Tag Archives: Hesse

Review: Narcissus and Goldmund by Hermann Hesse

This is my first contribution to German Literature Month, hosted by Lizzy’s Literary Life and Beauty is a Sleeping Cat.  Please visit their blogs for more great German Literature in translation and to see the full list of blogs that are participating.

My Review:
Narcissus and GoldmundThis is one of those classic books that is very difficult to review and do it justice because there are so many ideas contained within the book.  It is a coming-of-age story, a commentary on existential philosophy and a beautiful description of a life long friendship.  Narcissus is a teacher’s assistant in the cloister of Mariabronn and fully intends to take his vows as a monk.  Narcissus is a very talented scholar and it is evident that he will one day serve the church and even become the Abbot of the cloister.  He is a cerebral man who values the intellect but his emphasis on the rational also prevents him from having any real friendships or meaningful love in his life.  But this all changes when a young boy by the name of Goldmund is dropped off at the cloister by his father.

Goldmund has been raised solely by his father and his father has done everything in his power to erase Goldmund’s memories of his gypsy mother.  Goldmund’s father drops him off at the cloister with the intention of Goldmund being a pupil and eventually taking a vow to become a monk.  Goldmund’s father tells him that he must dedicate his life to God in order to make up for his mother’s sins.  But Goldmund does not possess the intellectual detachment of Narcissus and love and art and seduction are things which he cannot deny himself in order to become a monk.  Narcissus helps Goldmund realize that cloister life is not for him and when Goldmund learns the pleasures of sex from a gypsy woman he knows that Narcissus is right and he immediately flees the cloister.

Most of the book is a description of Goldmund’s restless journey as a wanderer.  Wherever he stays, whether it be in a modest farmhouse, the castle of a knight or a large city, he manages to satisfy his sexual desires by seducing countless women.  Goldmund is kind and loving and handsome so oftentimes a single look or a caress is enough for a woman to fall in bed with him.  But he never stays in one place long enough to have a lasting and deep friendship like the one he had with Narcissus.  The longest he stays at any place is the Bishop’s city where he becomes an apprentice to a master artist named Niklaus.  Niklaus teaches Goldmund the finer points of sculpting and Goldmund’s greatest masterpiece is a sculpture of St. John that is done in the likeness of his greatest friend Narcissus.  Even though Narcissus and Goldmund are very far apart for many years, their friendship still has a great influence on Goldmund’s life.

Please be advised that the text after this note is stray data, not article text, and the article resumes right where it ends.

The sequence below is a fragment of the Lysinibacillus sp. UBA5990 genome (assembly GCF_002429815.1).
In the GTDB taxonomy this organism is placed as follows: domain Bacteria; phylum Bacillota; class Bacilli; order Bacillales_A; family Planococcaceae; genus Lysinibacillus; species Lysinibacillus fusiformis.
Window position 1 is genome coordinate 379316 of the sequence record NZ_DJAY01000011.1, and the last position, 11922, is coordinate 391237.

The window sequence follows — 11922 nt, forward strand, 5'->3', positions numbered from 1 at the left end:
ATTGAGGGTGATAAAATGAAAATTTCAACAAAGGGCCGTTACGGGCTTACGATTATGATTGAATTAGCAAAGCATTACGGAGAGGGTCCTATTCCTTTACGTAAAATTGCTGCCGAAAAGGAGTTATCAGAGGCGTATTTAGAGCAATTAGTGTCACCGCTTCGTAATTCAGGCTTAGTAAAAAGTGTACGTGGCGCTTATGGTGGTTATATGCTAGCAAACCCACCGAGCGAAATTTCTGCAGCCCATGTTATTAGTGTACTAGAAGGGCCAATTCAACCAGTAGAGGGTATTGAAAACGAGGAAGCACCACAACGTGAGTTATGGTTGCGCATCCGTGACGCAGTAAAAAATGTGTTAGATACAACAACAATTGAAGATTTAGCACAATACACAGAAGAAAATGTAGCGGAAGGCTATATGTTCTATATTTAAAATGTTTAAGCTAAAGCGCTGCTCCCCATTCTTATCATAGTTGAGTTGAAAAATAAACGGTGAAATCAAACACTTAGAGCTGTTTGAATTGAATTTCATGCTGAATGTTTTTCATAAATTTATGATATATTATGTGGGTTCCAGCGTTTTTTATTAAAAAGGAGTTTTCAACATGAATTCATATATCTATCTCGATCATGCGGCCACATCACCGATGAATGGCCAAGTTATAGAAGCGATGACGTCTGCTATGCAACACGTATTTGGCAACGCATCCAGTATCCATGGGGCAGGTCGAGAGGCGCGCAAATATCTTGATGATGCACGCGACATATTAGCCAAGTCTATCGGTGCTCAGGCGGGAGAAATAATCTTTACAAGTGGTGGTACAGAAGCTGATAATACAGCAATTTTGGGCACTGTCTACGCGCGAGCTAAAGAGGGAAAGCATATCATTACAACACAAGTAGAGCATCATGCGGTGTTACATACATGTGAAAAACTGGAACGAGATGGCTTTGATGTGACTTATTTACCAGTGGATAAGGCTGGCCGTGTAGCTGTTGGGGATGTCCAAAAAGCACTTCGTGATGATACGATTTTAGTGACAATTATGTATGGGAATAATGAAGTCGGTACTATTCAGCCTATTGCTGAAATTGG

Narcissus does come back into Goldmund’s life at a critical point in the book when Goldmund is most in need of help.  Goldmund eventually goes back to live in the cloister as the artist in residence and he works on many sculptures with which to grace the beloved halls of his boyhood home.  Goldmund has had many hardships while on his travels and he puts all of his experiences into his artwork.  There is a heavy emphasis in the book on the close relationship between ecstasy and suffering.  When we give our heart to someone, whether it be a friend, a lover or a relative, we always run the risk of being harmed.  Goldmund had a deep fondness with his mother whom he barely remembers and throughout the book he is looking for that mother-relationship again that made him feel so safe during his very early years.    His culminating sculpture at the monastery, one that he wants to keep to himself and not share, is a mother figure done in the likeness of one of his most influential lovers named Lydia.

Narcissus and Goldmund is a classic novel that I will reach for again and again on my bookshelf.  It is a novel with so many layers that I a sure that each time I reread it I will have new insights and thoughts about this plot.  I look forward to reading another Hesse novel for German Literature month.  What German Literature have you read that you would highly recommend?

German Lit Month


About The Author:
HesseHermann Hesse was a German-Swiss poet, novelist, and painter. In 1946, he received the Nobel Prize in Literature. His best known works include Steppenwolf, Siddhartha, and The Glass Bead Game (also known as Magister Ludi) which explore an individual’s search for spirituality outside society.

In his time, Hesse was a popular and influential author in the German-speaking world; worldwide fame only came later. Hesse’s first great novel, “Peter Camenzind”, was received enthusiastically by young Germans desiring a different and more “natural” way of life at the time of great economic and technological progress in the country.

Throughout Germany, many schools are named after him. In 1964, the Calwer Hermann-Hesse-Preis was founded, which is awarded every two years, alternately to a German-language literary journal or to the translator of Hesse’s work to a foreign language. There is also a Hermann Hesse prize associated with the city of Karlsruhe,Germany.


Filed under Classics, German Literature